You might know that I’m keen on trying new things and I love being abroad, but if there is one thing I am terrified of, is getting sick. Getting sick while being abroad to be precise. This time I couldn’t wait till my next trip home so I had to go to the doctor here in Sweden, and guess what, it was an adventure!
Some background info, I am rather healthy, and I rarely got sick. Nothing more than other people, a cold once in a while and that’s it, cured with tea, sleep and rest – a painkiller once in a while and let’s move on. Which is perfect as I’m super scared to go to the doctor in Sweden!
You know, it is this irrational fear that would just push me to wait as long as possible to go to the doctor, and so, usually I manage going home and then go to the doctor or dentist back in France. Because, let’s face it, speaking the language perfectly and knowing how the system works back home is way more reassuring!
But yes, this time I couldn’t wait till the next trip home and had to experience the Swedish health care system. Which I heard not only good things about – makes you feel even better right?! 😂
So here is my all time favorite thing about Sweden, is that you can download an app on your phone (doktor.se in my case), where you can casually chat with a nurse and ask if you actually need to see a doctor or if a call or FaceTime is enough. So of course, I texted a nurse, who texted me back – all in English – after a few minutes, and so I could explain her what was happening, and it was nothing urgent so I didn’t feel pressured to go to the doctor anyways. To be honest it was the perfect thing because I didn’t have to go to the doctor but I could still get in touch with a nurse, and in my case it was the perfect compromise.
After a while she sent me to the hospital (thing I didn’t understand cause my Swedish vocabulary doesn’t contain any medically related words), and that’s the biggest drawback of using the app, the nurse doesn’t know how severe is your condition. Anyways, I went to the hospital, which sent me away as I had no fever, and just told me to call a number for “unimportant emergencies” (you know what I mean – something that won’t kill you!), which I did and once again, no fever, so no help. And here is the point where I got super desperate! If the hospital doesn’t help you – who will?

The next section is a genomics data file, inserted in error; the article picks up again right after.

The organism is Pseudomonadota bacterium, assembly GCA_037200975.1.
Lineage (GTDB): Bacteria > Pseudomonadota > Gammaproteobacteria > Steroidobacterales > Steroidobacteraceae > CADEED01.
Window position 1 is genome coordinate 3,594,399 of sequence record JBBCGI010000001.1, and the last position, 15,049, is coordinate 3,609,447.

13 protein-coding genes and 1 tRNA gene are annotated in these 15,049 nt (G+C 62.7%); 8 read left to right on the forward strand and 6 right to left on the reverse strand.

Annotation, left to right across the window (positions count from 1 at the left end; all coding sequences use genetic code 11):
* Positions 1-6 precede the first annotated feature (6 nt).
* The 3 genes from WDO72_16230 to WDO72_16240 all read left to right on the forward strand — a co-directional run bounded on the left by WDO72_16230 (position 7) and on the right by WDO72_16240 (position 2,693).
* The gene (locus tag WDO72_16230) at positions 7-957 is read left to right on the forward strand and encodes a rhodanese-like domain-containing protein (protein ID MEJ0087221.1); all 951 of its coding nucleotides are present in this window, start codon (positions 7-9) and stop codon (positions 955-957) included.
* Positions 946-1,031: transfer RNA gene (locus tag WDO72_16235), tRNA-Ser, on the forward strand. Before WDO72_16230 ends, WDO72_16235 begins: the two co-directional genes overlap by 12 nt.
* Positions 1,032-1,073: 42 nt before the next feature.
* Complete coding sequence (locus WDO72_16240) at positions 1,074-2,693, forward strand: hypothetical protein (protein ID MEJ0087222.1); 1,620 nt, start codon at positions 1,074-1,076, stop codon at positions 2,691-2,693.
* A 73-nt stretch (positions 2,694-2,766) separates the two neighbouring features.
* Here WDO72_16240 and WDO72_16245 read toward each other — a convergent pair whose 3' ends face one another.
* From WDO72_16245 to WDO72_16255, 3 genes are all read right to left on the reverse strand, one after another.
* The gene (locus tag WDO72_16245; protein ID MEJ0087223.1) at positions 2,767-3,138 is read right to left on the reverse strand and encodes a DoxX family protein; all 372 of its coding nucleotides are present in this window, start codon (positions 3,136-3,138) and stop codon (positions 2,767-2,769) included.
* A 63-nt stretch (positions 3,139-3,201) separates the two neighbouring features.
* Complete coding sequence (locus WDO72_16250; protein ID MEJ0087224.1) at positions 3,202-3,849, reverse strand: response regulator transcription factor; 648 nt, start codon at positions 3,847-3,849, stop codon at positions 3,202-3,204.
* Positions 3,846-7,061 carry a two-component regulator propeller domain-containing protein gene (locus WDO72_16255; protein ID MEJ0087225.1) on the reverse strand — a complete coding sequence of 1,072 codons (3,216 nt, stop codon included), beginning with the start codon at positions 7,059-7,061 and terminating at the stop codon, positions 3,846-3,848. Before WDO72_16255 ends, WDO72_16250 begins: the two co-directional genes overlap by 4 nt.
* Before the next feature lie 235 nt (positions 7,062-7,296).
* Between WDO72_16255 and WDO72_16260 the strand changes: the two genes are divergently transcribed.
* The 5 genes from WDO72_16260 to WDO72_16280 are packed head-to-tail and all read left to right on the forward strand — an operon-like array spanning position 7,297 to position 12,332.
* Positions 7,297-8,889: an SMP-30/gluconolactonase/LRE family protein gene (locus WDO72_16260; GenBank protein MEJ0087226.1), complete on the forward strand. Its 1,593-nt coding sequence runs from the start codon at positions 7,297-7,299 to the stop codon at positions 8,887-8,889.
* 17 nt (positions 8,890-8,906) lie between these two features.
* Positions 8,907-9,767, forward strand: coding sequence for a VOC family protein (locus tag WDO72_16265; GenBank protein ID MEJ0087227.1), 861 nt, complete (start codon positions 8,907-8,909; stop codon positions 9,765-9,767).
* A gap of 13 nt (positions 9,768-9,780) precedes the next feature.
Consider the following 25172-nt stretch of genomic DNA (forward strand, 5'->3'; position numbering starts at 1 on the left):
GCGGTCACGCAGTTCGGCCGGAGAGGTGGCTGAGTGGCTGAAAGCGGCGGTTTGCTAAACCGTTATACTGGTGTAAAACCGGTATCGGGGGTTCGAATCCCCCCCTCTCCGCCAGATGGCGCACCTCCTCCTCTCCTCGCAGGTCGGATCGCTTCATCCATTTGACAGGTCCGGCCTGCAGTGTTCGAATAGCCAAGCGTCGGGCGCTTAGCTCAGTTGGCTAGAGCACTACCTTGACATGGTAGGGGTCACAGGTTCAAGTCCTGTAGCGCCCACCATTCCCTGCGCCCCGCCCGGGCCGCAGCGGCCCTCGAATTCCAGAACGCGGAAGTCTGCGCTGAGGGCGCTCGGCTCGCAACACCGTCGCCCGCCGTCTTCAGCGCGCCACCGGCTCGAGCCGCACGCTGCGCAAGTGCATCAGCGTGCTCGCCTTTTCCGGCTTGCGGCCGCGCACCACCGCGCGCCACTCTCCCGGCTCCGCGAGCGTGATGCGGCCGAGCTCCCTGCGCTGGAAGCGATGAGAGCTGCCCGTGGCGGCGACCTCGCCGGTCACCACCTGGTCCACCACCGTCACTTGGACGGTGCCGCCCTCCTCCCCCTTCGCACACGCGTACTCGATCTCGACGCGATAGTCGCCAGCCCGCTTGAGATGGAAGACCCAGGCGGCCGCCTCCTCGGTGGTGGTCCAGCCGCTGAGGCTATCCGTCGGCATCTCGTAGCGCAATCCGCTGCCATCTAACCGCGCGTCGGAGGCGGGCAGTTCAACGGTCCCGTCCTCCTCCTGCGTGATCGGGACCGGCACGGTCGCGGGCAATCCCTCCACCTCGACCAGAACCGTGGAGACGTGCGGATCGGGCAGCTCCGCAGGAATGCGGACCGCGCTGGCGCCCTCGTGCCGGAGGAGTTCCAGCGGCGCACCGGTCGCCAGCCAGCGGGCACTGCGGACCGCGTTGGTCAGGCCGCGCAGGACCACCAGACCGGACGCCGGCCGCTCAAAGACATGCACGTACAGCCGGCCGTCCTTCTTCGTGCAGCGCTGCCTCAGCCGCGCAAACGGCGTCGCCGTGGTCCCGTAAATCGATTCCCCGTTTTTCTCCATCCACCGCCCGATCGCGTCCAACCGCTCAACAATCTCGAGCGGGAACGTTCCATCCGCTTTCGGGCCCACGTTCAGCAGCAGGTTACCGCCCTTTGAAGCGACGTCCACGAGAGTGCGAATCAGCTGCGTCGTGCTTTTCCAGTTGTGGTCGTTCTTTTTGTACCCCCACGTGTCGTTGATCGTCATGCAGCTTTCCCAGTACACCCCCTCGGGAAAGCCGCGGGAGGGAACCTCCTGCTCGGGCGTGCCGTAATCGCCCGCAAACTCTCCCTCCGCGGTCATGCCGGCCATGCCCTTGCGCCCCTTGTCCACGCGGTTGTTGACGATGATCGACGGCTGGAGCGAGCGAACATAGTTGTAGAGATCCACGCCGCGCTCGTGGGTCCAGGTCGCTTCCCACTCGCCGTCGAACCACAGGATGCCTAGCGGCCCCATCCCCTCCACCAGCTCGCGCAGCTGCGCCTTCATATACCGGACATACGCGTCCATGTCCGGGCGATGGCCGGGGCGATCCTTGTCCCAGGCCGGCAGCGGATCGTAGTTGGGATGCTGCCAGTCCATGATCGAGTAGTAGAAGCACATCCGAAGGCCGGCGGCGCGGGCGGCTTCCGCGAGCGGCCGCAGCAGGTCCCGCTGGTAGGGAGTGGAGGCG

So I got home and tried to book online an appointment at our local medical care center but it was of course unavailable, and here is the trick: it opens at 8AM, so if you want an appointment, just call at 8 sharp! And I got an appointment after a couple of hours with an actual doctor.
Then, I got to meet the doctor, and she decided to run all kind of blood tests and other tests to make sure everything was alright. And thankfully it was! All in all I paid 200kr for everything, got the results after a couple of days, and the doctor called me on my phone twice over the following 2 weeks to follow-up.
What I’d like you to know, is that no matter what people are saying about vårdcentral in Sweden, you need to experience it yourself and you will make your opinion about it. In addition, I believe it is everywhere the same, as soon as you deal with people some are more professional than others, more reactive or more caring, it all depends on how you will present the situation on the phone/office. Another tip would be to look a bit outside of the city centres, the doctors’ offices might be less crowded and so you have more chances to get an appointment in the next few hours. Lastly, if you call your vårdcentral, you might have an automatic message there, in this case, just input your personnummer, and they will call you back shortly!
So here is my story and experience when having to go to the doctor in Sweden, and even without speaking Swedish you can make your way around it. It definitely won’t be as easy as back home, but for sure you’ll make it! And for the paperwork related to the health care system, check my previous article just here!